Science at Home with Dr. Christine Lattin
Join Dr. Christine Lattin in these two science experiments for kids to try at home.
Bugs with Big Feet
Have you ever seen bugs like water striders that walk on top of the water? They are able to do this because water has a lot of surface tension, which means that the surface of the water is very strong and elastic. In this experiment you will make your own “water strider” that will be able to glide on top of the water.
What you'll need:
Index cards or sturdy pieces of card stock (NOTE: this won't work with normal paper!)
A basin, sink, or tub full of water
Step one: Fold your card or card stock in half and draw a shape on it. Make sure your bug has big feet, like a real water strider!
Step two: Carefully cut out your bug with the scissors. Fold the feet out. Decorate it if you’d like with the crayons!
Step three: Go to your basin or tub full of water. Carefully place your water strider on the surface of the water. It should be “walking” on the water just like a real water strider! You might even see little dimples in the water where the weight of your bug pushes against the water’s surface.
Step four bonus: Many water striders have feet with special hairs that repel the water. If you want to make your water strider have “water repelling” feet, you can coat them with a layer of butter. Water and oils like butter repel each other!
You've made a basic water strider with big feet, and part of the reason it stays on top of the water is because the weight of the bug is distributed over a large area of water underneath the bug’s big foot. This is the same reason you can walk on top of snow using large snowshoes, or big feet like a snowshoe hare! What happens if you make another bug with small feet? Because the weight of the bug is pushing down over a smaller area, a smaller bug is more likely to sink. Another way to make a bug more likely to sink is by making it heavier, by taping pennies to it. If the weight of the bug is too heavy, the surface tension of the water isn’t strong enough to support it and it will sink.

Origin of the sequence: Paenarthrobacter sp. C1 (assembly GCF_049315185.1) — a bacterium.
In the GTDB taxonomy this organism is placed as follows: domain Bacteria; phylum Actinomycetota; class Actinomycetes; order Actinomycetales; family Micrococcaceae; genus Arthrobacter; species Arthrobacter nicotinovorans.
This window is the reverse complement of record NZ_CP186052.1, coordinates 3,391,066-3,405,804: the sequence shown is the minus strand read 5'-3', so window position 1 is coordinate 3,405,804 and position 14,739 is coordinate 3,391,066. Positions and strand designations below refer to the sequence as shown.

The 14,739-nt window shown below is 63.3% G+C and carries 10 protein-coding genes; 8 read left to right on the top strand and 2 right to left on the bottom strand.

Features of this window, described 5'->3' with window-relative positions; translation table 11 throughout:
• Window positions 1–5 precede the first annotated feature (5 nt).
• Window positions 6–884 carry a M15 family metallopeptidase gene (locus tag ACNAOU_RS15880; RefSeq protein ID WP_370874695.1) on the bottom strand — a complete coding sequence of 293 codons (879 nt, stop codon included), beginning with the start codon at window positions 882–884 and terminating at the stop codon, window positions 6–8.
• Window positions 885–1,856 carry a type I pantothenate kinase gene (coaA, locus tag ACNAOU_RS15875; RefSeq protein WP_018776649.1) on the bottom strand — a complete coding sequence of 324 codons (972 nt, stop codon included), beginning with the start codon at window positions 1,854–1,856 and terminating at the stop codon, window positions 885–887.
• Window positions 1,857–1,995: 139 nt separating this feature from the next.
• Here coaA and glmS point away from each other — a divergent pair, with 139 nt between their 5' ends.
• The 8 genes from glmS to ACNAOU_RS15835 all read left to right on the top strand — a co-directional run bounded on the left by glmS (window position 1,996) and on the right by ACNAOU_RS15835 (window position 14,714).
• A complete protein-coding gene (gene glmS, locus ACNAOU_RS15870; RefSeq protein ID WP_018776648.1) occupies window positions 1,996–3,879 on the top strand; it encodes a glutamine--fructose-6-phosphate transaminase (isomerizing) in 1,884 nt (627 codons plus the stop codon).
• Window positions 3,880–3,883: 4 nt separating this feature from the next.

An Egg...with no shell
Have you ever seen an egg without a shell? You can make one using the three simple ingredients listed above. This is because eggshells are mostly made of a substance called calcium carbonate, which is also found in coral reefs, seashells, and even pearls! Strong acids like white vinegar can easily dissolve calcium carbonate, as you will see.
What you'll need:
A raw egg
A clear cup or jar
White vinegar (at least 16 ounces)
Step one: Carefully place the egg in the cup or jar.
Step two: Pour the vinegar into the glass or jar. Make sure the egg is covered with liquid!
Step three: Observe! Check your egg after an hour or so. Do you see little bubbles on the outside of the egg? Those are carbon dioxide bubbles, a byproduct of the reaction between the vinegar and eggshell. Science is happening!
Step four: After a day or so, check your egg again. Try removing it from the jar by (very carefully!) pouring of the vinegar and (very carefully!) catching the egg in your hand. Is the shell gone yet? You might be able to rub of the last of it as a white powder with your fingers. If your eggshell still feels pretty strong, put it back in your cup or jar, pour in some fresh vinegar, and check it again in a day.
Step five: Enjoy your “naked” egg!
You might notice a few things about your egg. First of all, it's still in an egg shape! That’s because bird eggs have strong, stretchy membranes on the inside of the shell that help to hold everything in place. These membranes are “semipermeable,” which means some very tiny things (like water molecules) can pass through them. If you put your naked egg into a glass of pure water colored with food coloring, the egg will swell up with water and turn the color of the food coloring! Another fun thing to do with your naked egg is to bounce it in the sink from high and higher heights until it breaks.
Get to know Dr. Christine Lattin! She is an assistant professor of biological sciences at LSU! Dr. Lattin studies hormones, the brain, and behavior in wild songbirds to understand how to help animals successfully choose mates, raise their young, escape from predators, and survive harsh winters and other challenging conditions.